Rising from the grave:  Spirit of Cannuscio and McManus comes alive 

26 Oct

By Lynn Rutherford

When Anastasia Cannuscio and Colin McManus took the ice for their free dance at Skate America on Saturday, they sported a Level 4 make-up job.

The University of Delaware of skaters aren’t playing zombies or vampires in their Danse Macabre program. They’re just dead.

“Midnight comes along, and all the spirits come alive to dance the night away and party,” Cannuscio said. “That’s very much the story of our choreography. We come out of the grave, and in the end we have to return to the grave before the sun comes up.”

So, how to play dead, without looking too ghoulish?

Cannuscio_McManus_232

Cannuscio and McManus began their quest at Champs Camp in August, where celebrity make-up artist Robin Black delivered tips on looking ghostly, including dark contouring and smoky eyes.

The make-up maestro may have done her job too well. Feedback from judges and officials at the U.S. International Figure Skating Classic, where Cannuscio and McManus won bronze in September, said it looked a bit too realistic.

“We heard things like, ‘You really do look like you just climbed up out of your grave,’” McManus said.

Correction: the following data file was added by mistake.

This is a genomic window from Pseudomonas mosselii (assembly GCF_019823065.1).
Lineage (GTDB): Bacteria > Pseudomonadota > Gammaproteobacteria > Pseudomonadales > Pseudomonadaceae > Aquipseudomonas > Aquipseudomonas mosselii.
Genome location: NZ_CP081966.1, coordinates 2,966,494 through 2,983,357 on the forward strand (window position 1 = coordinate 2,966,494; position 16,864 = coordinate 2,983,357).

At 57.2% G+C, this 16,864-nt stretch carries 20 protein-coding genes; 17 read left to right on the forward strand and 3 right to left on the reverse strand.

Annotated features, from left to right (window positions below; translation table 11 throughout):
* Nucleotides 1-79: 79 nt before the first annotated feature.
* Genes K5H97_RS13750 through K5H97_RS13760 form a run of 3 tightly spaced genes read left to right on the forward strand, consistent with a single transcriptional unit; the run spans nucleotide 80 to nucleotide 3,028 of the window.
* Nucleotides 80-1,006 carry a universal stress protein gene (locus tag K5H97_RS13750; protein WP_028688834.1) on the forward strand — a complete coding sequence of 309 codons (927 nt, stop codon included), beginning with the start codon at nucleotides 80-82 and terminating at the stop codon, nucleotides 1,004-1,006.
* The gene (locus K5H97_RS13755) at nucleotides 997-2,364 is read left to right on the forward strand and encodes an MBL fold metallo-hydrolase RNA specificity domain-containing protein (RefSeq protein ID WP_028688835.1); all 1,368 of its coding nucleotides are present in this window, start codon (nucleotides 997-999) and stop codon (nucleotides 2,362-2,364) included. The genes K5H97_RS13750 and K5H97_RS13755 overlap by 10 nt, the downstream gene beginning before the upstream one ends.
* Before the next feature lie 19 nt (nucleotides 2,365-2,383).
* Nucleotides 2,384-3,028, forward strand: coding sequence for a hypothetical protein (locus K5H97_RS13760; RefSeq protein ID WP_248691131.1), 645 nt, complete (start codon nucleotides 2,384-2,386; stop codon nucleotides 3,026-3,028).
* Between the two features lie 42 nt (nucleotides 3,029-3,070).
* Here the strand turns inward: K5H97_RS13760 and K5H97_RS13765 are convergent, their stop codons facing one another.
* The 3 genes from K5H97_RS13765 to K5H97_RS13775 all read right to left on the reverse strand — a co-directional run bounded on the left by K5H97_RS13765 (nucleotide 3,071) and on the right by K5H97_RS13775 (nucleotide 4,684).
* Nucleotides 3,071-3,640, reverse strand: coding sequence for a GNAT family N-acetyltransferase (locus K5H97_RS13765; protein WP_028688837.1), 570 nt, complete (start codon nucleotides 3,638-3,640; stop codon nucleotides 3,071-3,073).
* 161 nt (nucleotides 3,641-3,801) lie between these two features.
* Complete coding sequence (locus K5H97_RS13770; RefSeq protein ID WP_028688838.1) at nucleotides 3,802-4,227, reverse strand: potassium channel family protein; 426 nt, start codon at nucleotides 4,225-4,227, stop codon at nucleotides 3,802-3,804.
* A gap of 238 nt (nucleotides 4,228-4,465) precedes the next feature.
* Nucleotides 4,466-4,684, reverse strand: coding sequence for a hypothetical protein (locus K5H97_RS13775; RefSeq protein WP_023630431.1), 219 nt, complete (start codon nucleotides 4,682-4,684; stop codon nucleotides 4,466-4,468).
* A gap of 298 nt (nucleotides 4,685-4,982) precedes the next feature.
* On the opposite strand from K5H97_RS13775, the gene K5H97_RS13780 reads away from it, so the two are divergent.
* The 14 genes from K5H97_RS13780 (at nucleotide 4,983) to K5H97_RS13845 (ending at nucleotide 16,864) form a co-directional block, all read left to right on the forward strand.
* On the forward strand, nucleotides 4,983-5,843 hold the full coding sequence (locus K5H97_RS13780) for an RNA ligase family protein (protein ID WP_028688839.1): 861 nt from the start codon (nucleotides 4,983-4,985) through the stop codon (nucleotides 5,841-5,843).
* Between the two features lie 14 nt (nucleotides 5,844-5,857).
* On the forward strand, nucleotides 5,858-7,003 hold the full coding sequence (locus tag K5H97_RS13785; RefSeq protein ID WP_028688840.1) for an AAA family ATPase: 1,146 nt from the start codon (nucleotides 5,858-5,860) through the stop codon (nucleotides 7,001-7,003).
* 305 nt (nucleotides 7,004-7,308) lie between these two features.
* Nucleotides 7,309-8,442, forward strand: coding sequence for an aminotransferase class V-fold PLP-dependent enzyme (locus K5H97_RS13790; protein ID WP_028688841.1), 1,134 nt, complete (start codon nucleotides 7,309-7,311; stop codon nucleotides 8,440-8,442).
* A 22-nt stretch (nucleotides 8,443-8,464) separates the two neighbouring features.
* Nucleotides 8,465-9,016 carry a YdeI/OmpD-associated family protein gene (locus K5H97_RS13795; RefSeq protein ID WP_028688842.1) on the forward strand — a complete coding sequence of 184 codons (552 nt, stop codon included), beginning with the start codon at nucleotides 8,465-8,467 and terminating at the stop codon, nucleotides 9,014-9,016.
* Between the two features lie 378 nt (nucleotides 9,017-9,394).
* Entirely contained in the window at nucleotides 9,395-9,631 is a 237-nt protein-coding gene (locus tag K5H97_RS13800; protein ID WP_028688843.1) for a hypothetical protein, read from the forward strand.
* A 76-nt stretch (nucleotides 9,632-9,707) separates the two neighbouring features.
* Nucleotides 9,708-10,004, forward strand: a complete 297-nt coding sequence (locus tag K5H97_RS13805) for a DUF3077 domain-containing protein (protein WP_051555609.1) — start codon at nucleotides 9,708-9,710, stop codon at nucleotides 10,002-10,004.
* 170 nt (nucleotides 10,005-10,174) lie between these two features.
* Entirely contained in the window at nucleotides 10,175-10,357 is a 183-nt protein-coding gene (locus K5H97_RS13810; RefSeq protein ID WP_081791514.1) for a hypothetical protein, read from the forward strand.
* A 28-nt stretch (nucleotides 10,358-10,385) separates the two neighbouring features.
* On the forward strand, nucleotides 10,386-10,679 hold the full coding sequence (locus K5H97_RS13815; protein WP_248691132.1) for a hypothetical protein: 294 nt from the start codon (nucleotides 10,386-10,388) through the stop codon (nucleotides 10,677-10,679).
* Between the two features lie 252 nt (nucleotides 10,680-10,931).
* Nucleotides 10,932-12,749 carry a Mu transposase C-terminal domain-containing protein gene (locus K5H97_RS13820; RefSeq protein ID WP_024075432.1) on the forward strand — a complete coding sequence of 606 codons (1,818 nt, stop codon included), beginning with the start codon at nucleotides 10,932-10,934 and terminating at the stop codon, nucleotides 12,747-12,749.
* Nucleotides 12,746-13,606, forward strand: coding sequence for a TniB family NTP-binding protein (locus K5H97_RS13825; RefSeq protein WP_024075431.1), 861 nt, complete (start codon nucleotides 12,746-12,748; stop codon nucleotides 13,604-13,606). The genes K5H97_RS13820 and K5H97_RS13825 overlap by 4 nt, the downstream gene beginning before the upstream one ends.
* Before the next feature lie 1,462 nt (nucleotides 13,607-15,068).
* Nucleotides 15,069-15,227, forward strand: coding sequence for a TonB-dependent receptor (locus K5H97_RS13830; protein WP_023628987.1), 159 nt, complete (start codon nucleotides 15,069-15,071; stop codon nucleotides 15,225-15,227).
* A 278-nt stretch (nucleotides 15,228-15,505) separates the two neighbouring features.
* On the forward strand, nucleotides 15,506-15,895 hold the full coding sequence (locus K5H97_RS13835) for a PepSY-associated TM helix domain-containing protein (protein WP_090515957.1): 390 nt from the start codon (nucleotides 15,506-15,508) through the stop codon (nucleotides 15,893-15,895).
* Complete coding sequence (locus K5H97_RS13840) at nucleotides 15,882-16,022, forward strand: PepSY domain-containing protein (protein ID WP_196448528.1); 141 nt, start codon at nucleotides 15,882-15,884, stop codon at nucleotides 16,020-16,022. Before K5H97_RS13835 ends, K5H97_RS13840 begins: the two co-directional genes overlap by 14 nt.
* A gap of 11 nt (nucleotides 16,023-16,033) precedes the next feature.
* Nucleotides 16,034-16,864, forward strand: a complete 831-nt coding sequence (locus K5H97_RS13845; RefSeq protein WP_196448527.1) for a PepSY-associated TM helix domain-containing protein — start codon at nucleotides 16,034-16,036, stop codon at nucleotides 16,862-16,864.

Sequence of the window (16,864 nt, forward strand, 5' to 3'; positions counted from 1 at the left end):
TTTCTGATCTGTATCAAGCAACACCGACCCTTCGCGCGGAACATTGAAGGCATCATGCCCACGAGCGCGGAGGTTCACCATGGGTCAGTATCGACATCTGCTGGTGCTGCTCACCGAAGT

Next, the duo turned to artists from University of Delaware’s theater department, as well as Delaware’s First State Ballet.

“They helped us tone it down a bit,” McManus said. “Now, we’re wearing a kind of light application of white powder.”

“When people tell me I look a little pale and tired, I just say, ‘Thank you,’” Cannuscio added.

Of course, makeup isn’t uppermost in the team’s concerns. Partners since 2008, they placed seventh in the U.S. last season after two consecutive sixth-place finishes.

Seeking some fresh input, they traveled from Delaware and coaches Karen Ludington and Sasha Kirsanov to Quebec for a month this summer, to train under two-time Canadian World silver medalists Marie-France Dubreuil and Patrice Lauzon.

“In Delaware, we train alone,” McManus said. “It was great to get on the ice with other teams, like Sara Hurtado and Adria Diaz (Spain), plus teams from Denmark, France and Canada.”

Both Cannuscio and McManus were a bit star-struck at first.

“I’ve been such a huge fan of Marie and Patch (Patrice) for such a long time,” McManus said. “I watched their Somewhere in Time free dance a million times. It was really great that (Ludington and Kirsanov) said, ‘Please go, get that fresh intake, train with other teams – that’s something that cannot be provided for you here right now.”

The married Dubreuil and Lauzon, who won two World silver medals, were noted for their romantic on-ice chemistry and high performance quality throughout their careers. Cannuscio and McManus absorbed as much of that as possible.

“Marie really taught me how to grab my skirt, work it and stamp my feet in the paso doble,” Cannuscio said.

“Patrice was so macho on the ice, he always played the strong, romantic lead so well, and I took as much information from him as I could get,” McManus said. “The feedback has been super positive; we’re hearing (from U.S. judges and officials) these are the best two programs we’ve ever put together.”

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